Monday, January 23, 2017

Review: Lessons for Zachary by Sandy Scott

Turning Disability into Possibility
by Sandy Scott

Sandy Scott had it all: a beautiful country home, a successful husband, and the freedom to be a stay-at-home mom. Then the news crashed down on her like a Tsunami: her infant son Zachary not only had severe brain damage but probably wouldn't live past his first birthday. As denial gave way to despair and grief, Sandy looked out over the new, strange world into which her family suddenly found themselves thrown and wondered if they would ever know happiness again.

But it was in the very challenges that Zachary's condition presented to her that she discovered her own hidden inner resources and a whole new level of compassion among other people. She eventually took on greater roles in the disability community and found her calling as a life coach.

In Lessons from Zachary, Sandy shares the knowledge and insights she gained through her own personal journey of discovery and overcoming obstacles, showing us how to use our strengths to navigate life's difficult situations to find meaning and lasting fulfillment. Scattered throughout her moving story are multiple useful tools from life coaching--Life Wheel, checklists, Miracle Question, and others--to help us develop our unknown potential.


With open honesty, author Sandy Scott exposes the emotional and physical obstacles of raising a child with a disability, while offering insights and encouragement to others facing the same situation.

Shortly after her son's birth, Sandy Scott was forced to face the fact that her son was born with a condition, which would possibly not allow him to survive longer than his first year. This book follows her real life experiences--ups and downs--while offering tips and support to the readers.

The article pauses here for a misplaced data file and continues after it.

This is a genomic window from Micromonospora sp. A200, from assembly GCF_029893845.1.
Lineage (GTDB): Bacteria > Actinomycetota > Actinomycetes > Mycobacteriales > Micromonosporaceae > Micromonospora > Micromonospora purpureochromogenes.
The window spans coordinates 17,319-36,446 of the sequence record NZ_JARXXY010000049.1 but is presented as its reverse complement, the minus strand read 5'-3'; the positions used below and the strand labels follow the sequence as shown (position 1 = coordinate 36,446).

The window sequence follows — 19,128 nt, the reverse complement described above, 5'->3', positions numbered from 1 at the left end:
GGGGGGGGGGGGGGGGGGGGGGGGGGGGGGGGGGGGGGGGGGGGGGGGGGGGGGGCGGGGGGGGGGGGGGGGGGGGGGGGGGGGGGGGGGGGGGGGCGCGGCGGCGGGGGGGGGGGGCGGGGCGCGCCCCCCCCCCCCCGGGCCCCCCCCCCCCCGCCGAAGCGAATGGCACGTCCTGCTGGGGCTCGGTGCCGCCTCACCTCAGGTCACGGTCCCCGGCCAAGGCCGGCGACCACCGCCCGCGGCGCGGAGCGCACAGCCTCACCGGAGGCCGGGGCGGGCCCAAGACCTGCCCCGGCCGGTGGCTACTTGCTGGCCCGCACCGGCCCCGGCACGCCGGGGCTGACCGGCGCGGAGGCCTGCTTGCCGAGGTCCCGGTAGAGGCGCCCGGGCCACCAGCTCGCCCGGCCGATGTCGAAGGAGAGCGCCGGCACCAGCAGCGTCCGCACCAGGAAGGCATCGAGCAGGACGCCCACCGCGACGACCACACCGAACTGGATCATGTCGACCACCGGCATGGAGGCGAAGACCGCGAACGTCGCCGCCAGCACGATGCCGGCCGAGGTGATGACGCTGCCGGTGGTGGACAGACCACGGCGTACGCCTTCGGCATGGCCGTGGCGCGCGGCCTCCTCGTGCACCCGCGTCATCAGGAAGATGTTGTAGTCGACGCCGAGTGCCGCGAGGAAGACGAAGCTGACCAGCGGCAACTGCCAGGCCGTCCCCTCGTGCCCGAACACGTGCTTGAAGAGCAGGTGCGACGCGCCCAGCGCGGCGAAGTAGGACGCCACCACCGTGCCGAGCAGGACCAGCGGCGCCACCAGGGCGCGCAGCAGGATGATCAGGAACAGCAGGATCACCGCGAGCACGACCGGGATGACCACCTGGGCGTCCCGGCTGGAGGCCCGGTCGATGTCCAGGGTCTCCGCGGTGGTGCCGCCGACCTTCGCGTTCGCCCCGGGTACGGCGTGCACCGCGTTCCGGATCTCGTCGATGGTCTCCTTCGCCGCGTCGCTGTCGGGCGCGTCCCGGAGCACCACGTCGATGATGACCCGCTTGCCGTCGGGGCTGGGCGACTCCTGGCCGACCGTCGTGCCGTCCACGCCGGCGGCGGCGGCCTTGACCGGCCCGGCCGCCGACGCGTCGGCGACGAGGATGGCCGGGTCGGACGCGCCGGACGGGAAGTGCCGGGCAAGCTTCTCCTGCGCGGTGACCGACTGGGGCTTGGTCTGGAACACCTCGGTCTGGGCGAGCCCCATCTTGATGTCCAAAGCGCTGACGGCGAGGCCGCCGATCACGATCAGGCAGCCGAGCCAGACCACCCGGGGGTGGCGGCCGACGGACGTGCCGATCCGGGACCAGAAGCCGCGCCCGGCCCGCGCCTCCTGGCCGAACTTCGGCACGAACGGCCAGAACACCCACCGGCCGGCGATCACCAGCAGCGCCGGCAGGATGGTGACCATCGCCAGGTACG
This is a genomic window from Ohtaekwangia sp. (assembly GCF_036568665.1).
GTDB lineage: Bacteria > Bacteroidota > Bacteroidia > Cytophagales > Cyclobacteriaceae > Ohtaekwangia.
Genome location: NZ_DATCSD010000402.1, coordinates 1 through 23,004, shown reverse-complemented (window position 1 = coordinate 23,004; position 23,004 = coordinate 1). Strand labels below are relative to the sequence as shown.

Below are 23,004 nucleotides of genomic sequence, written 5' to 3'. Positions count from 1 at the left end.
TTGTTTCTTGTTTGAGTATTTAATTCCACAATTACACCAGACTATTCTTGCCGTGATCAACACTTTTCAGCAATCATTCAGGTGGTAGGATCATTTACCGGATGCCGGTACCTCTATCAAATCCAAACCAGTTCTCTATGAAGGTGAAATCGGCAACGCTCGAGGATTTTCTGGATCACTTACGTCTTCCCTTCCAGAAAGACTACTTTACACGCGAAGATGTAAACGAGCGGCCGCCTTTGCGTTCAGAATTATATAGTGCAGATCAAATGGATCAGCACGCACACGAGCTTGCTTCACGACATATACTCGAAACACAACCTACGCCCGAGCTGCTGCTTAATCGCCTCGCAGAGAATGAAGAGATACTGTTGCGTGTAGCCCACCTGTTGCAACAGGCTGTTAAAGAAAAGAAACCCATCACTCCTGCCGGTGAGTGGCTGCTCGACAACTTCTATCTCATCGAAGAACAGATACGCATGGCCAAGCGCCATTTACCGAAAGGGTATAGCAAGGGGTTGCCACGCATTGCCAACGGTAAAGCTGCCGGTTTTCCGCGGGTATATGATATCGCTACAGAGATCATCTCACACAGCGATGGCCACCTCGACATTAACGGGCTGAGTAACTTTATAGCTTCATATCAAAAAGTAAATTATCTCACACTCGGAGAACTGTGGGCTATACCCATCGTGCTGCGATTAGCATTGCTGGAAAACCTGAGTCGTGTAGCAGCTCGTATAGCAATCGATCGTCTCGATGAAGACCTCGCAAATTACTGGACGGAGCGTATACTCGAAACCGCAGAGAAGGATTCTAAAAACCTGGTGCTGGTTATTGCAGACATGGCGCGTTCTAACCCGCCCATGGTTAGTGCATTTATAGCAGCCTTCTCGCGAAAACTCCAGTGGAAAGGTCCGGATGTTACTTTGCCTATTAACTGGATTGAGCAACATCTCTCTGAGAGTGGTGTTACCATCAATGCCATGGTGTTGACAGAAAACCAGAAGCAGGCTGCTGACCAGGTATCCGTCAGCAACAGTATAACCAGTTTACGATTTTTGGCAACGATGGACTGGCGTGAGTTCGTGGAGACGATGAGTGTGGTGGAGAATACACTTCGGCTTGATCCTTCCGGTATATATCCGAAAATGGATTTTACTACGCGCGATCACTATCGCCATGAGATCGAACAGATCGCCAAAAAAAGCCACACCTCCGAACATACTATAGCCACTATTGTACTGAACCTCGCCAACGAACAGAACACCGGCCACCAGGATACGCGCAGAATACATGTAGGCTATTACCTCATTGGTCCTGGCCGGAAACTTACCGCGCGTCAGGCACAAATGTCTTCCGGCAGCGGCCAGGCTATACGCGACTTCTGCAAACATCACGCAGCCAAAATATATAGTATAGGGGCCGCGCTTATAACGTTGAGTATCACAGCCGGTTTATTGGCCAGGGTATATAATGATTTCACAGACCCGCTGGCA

Although there are many insights in this book which will assist families with the author's situation (or even inform others), by no means does it come across as a how-to or informational guide. The chapters flow through the author's own life, telling her tale from beginning to end. She's honest, direct and even leaves herself vulnerable as she explains the different hardships (inward and outward) that she faced since the birth of her son. Although many of these deal with her son directly, others concern her own life--things which mother's in general can run into and are forced to confront.

The writing is personal, making it easy to get lost in her story. And although some moments are tissue box worthy, there are other golden ones, which shine through like a ray of light. All the while, the author peppers in tips and helpful information that she herself collected. This doesn't only deal with the different organizations and her dealings with them, but also ways to handle some of life's biggest waves. With small lists, she demonstrates how a person can find footing and realize how to keep the truly important things in sight. There are other tips which help with inner family communication. 

Summed up, this is a lovely book for women who are raising children with disabilities, their family members or even relatives and friends. 

And here she is. . . 

Sandy Scott is a pioneer in the field of physician coaching, serving as the VP of Global Coaching and Development for Innovative
Connections. She is a Fellow of the American College of Healthcare Executives and is a Board Certified and Professional Certified Coach.
Sandy has provided executive coaching in the healthcare, education, and business fields and is currently providing coaching, speaking, and leadership development training for the professionals who serve patients, clients, and students. Prior to her work as a physician coach she was the Director of The Coaching Project with the Colorado Department of Education and Director of The Advanced Leadership Program for Physicians at Banner Health. She provided more than 5,000 hours coaching leaders in healthcare and parents of children with disabilities.
She is also president of Sandy Scott LLC ( and lives on sixteen acres in the foothills of the Colorado

Rocky Mountains with her husband and two horses.

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